Taiwan Science & Technology Hub opens at Stanford University
San Francisco, June 2 (CNA) Under the initiative of Taiwan's National Science and Technology Council (NSTC), the Taiwan Science amd Technology Hub, located at Stanford University, opened Friday.
The NSTC launched a program in January to build a Taiwan-U.S. technology research platform by integrating inter-ministerial resources in the Cabinet to strengthen the country's technology capabilities and selecting Stanford University as a partner for cooperation in preparation for the opening of the Taiwan Science and Technology Hub.
Addressing the opening ceremony, Wu Tsung-tsong (吳政忠), head of the NSTC, said as the COVID-19 pandemic exacerbated a global shortage in semiconductors, Taiwan played a critical role in stabilizing the global IC supply chain.
Wu said cooperation in semiconductor manufacturing and design between Taiwan and the U.S. was expected to enhance economic security worldwide, in particular in the current booming generative artificial intelligence era.
Meanwhile, Stanford University President Marc Tessier-Lavigne said he expected the hub to serve as a bridge between Taiwan and the San Francisco Bay Area in technology resource integration.
Jennifer Widom, dean of the School of Engineering at Stanford, said Morris Chang (張忠謀), founder of Taiwan Semiconductor Manufacturing Co. (TSMC), received a Ph.D. degree in electrical engineering from Stanford in 1964, and Nvidia Corp. CEO Jensen Huang (黃仁勳) and Yahoo Founder Jerry Yang (楊致遠), both of who were born in Taiwan, also graduated from Stanford.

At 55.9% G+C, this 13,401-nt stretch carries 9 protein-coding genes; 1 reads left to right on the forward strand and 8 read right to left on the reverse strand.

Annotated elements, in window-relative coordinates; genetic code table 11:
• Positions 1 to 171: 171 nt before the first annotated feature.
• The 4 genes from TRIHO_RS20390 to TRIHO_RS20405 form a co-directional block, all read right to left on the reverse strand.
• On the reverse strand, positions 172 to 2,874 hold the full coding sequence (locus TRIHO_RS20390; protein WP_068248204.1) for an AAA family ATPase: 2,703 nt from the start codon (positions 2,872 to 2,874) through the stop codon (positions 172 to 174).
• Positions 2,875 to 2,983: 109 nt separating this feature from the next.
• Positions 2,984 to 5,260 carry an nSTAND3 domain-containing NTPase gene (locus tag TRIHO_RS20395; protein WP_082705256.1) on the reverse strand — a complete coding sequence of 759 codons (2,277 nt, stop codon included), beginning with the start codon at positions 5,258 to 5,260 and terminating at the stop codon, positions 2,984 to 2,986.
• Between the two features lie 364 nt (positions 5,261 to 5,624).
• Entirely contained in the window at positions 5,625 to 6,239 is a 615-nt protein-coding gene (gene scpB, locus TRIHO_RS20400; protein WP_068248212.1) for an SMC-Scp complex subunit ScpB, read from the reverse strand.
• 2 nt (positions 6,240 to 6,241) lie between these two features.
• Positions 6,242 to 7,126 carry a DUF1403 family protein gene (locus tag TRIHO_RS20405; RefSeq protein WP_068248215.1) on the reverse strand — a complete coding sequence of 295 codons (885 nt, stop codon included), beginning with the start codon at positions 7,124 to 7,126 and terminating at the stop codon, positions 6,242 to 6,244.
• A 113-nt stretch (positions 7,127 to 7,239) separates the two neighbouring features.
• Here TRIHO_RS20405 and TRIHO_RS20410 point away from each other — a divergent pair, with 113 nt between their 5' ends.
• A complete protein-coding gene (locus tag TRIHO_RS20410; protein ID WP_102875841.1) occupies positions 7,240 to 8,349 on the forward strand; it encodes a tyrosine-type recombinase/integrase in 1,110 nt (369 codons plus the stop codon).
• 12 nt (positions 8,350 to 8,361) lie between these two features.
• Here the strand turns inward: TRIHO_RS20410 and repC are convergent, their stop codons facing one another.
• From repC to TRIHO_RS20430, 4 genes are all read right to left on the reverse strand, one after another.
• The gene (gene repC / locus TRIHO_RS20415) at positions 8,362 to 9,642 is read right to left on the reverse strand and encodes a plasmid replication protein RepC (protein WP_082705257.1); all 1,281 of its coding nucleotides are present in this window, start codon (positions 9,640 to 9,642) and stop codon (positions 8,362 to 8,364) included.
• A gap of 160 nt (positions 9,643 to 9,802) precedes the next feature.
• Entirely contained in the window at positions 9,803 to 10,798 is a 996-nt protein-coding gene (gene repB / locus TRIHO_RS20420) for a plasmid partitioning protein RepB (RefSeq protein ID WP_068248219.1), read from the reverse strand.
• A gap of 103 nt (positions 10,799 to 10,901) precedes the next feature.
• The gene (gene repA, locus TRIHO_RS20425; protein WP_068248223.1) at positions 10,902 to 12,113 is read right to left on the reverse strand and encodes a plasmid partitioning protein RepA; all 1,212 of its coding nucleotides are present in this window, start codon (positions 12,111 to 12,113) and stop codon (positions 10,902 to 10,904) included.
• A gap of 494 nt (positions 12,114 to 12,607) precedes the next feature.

Widom added that the Taiwan Science and Technology Hub would allow such a talent list to grow.
On the opening day, the hub also held an inaugural technology conference with several heavyweights from the University of California, Berkeley, attending and delivering keynote speeches on semiconductors, carbon emission reductions and digital medical care.
Among these UC Berkeley scholars, Tsu-Jae King Liu (劉金智潔), dean of the College of Engineering, was born to parents who came from Taiwan, and Michael Lu (呂淳祺), dean of School of Public Health, migrated from Taiwan to the United States when he was 5 years old.
Wu expressed his gratitude to Stanford and UC Berkeley for their efforts in cultivating tech talent for the world and Taiwan.
According to Wu, while Chang graduated from Stanford, TSMC Chairman Mark Liu received his doctorate in electrical engineering and computer science from UC Berkeley.
Wu said both Chang and Liu had made tremendous contributions to Taiwan's semiconductor technology.
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